Bingeworthy? Kermit & Crew stage a comeback in “Muppets Now”

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The Muppets return from that abortive “adult” mockumentary TV series Disney/ABC attempted a few years back with “Muppets Now,” a device-friendly Disney Plus series that won’t make anybody forget their 1970s heyday.

Which is kind of the idea. The original voices are gone, replaced by not-quite-funny imitations, which hamstrings the characters.

Kermit’s mood swings — enthusiastic cheerleader to dismayed impresario beaten down by the needy no-talents and diva puppets surrounding him — are missed.

But “Diva, it’s a POSITIVE term, right?” Missy Piggy (voiced-performed by Eric Jacobson) asks guest RuPaul. Yes, she’s reassured. And we’re treated to RuPaul’s unintentionally fake laugh.

Keeping in mind Disney has this valuable property and it can’t make a dime off nostalgia, let’s forget how genuinely tickled most of the guest stars on the original “Muppets Show” seemed to be, back in the day. The very process of acting and interacting with wise-cracking adults doing vaudeville shtick via puppets made Rita Moreno, Julie Andrews, Milton Berle, Pearl Bailey and Alice Cooper just crack up.

So it’s on to this new series, which begins with a video call each week as producer-Scooter confers with Kermit and dodges “notes” and pitches and pleas from Piggy and Fozzy, et al, for new bits and sketches as he drags and uploads each new episode to the network/streaming service.

It takes a while to reach that first “bit” that pops. A long while. Some performers never quite find a voice that suits the persona of the funny character they’ve taken over. Some bits are utterly dependent on the enthusiasm of their guest stars (some of whom return for multiple episodes).

Pepe the Prawn hosts “Pepe’s Unbelievable Game Show,” a zingy parody with “real” contestants and what sounds like genuine riffing by the Spanish-accented host (Bill Barretta). Pepe changes the rules of the “game,” willy nilly, forgets to introduce the contestants, and mispronounces the names when he does.

“Artun” becomes “Cartoon,” and it’s “Oh, so joo INVENTED cartoons?”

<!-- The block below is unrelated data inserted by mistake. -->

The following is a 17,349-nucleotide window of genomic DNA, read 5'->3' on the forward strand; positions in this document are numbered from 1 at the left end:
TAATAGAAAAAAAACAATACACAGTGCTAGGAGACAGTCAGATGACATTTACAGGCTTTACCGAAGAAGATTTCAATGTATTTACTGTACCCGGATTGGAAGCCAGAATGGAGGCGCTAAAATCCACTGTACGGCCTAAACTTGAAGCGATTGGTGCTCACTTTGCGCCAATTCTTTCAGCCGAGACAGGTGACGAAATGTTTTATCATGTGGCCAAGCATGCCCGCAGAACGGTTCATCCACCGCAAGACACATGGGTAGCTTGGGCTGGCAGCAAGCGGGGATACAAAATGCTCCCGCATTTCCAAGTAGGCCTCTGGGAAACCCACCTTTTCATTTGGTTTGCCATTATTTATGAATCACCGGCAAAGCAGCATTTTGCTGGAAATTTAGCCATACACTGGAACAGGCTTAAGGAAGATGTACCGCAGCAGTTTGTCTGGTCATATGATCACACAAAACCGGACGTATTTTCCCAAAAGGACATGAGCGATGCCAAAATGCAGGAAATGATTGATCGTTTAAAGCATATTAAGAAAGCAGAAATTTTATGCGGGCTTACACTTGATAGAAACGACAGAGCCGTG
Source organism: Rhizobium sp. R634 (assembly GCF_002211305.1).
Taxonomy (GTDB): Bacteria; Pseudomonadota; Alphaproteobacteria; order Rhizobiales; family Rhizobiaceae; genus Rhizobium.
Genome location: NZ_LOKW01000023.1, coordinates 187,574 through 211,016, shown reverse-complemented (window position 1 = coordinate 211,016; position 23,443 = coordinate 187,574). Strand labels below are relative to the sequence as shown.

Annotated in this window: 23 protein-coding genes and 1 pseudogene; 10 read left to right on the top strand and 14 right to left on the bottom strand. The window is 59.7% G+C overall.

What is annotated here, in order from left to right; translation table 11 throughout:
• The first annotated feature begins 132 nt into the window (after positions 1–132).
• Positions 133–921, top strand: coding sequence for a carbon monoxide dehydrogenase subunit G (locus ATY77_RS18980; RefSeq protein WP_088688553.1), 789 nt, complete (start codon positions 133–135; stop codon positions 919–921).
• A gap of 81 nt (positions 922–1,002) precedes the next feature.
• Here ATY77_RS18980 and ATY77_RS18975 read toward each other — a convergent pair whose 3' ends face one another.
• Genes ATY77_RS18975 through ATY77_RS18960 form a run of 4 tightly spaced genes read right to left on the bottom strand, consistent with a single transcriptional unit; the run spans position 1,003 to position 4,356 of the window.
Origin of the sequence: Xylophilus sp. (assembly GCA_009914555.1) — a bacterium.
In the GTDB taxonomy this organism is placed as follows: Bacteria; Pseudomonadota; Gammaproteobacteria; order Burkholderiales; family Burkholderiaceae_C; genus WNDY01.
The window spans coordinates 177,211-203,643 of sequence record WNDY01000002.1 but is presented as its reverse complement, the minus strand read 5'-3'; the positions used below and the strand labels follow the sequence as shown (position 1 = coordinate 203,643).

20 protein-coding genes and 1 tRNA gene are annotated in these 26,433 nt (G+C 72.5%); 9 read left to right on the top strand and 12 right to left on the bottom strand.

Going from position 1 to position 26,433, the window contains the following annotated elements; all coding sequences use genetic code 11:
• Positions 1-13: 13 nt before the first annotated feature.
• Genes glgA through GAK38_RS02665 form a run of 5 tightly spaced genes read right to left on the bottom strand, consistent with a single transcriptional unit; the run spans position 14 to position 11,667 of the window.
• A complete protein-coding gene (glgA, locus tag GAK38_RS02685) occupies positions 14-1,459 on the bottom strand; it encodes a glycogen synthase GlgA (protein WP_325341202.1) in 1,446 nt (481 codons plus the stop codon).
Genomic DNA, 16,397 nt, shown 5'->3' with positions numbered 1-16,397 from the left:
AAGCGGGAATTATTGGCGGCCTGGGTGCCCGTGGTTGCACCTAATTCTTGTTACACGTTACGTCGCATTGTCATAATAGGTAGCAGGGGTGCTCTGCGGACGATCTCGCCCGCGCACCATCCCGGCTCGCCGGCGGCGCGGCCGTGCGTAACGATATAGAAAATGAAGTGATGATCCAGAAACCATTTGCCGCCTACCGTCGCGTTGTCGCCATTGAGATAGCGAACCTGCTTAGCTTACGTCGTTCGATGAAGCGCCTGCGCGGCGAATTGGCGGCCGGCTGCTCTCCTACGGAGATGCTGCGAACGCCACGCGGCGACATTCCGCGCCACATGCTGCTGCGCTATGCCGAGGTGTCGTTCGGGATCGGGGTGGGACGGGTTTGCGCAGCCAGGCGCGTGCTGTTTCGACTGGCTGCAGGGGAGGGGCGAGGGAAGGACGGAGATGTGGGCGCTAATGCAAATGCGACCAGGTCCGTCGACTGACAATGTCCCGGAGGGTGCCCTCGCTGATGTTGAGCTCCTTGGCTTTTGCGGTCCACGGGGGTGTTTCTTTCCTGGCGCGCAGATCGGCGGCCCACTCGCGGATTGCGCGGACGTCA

In a show of bits and bytes, this recurring sketch is the funniest, the one that works pretty much every time out.

The reinvention of Dr. Bunsen Honeydew (Dave Goelz) and his hapless victim/assistant “Beak-R” comes via “Muppet Labs Field Test” segments, where they explain (Hah!) concepts like “velocity” by catapulting pizzas into a wall. “Combustion?” You KNOW that’ll be “lit” (Genuine Muppet Joke).

“Let’s skip learning and let’s start BURNING!”

Miss Piggy’s “Life Sty” segment must have “tested” well, because they keep coming back to it (Taye Diggs and Linda Cardellini are here for the early episodes) and the Pig isn’t as funny and the “hot yoga” and “slap massage” bits kind of flail in silence.

The “test audience” for the series is like the critics in the balcony of the original show. Nothing the wisecracking old grumps Statler and Waldorf  say or do is worth a rim-shot.

The Swedish chef’s “Okëÿ Dokëÿ Køøkin” segment is packed with promise. Bring in a celeb chef — Carlina Will or Roy Choi — for a competition with the nutty, incompetent Swede. The deadpan, stoic and “Swedish” nature of the character is tossed aside for these throw-downs. I guess even Swedish “ethnic humor” is out (not for Pepe, though).

The only one of these that I saw that worked had Danny Trejo going mustache-to-mustache over a molé cook-off. Trejo’s the rare guest star to really blast past the surreal and get into the over-the-top spirit of Muppet acting.

“Meatballs shmeatballs. Hah!”

Sketch comedy is by its nature hit or miss. Adjusting for the “device” era in viewing habits means that double-take subtlety and wordplay take a back seat to big (ish) sight gags and the like.

Will a new generation discover the pleasures of a Fozzie the Bear joke?

“Why’s the chimney under the weather? He’s got a FLUE! Wocka wocka!”

Hard to say.

Disney and Henson Co. might be on the right track with the Muppets. But judging from the early episodes, they may have to beef up the writing and deliver some blunt “notes” to the performers. For “Now,” they’re just not getting it done.

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MPAA Rating: general audiences

Cast: The Muppets, with guest stars such as Danny Trejo, Linda Cardellini, Taye Diggs, Chef Roy Choi

Credits:  A Disney Plus streaming release.

Running time: Episodes are @24 minutes each.

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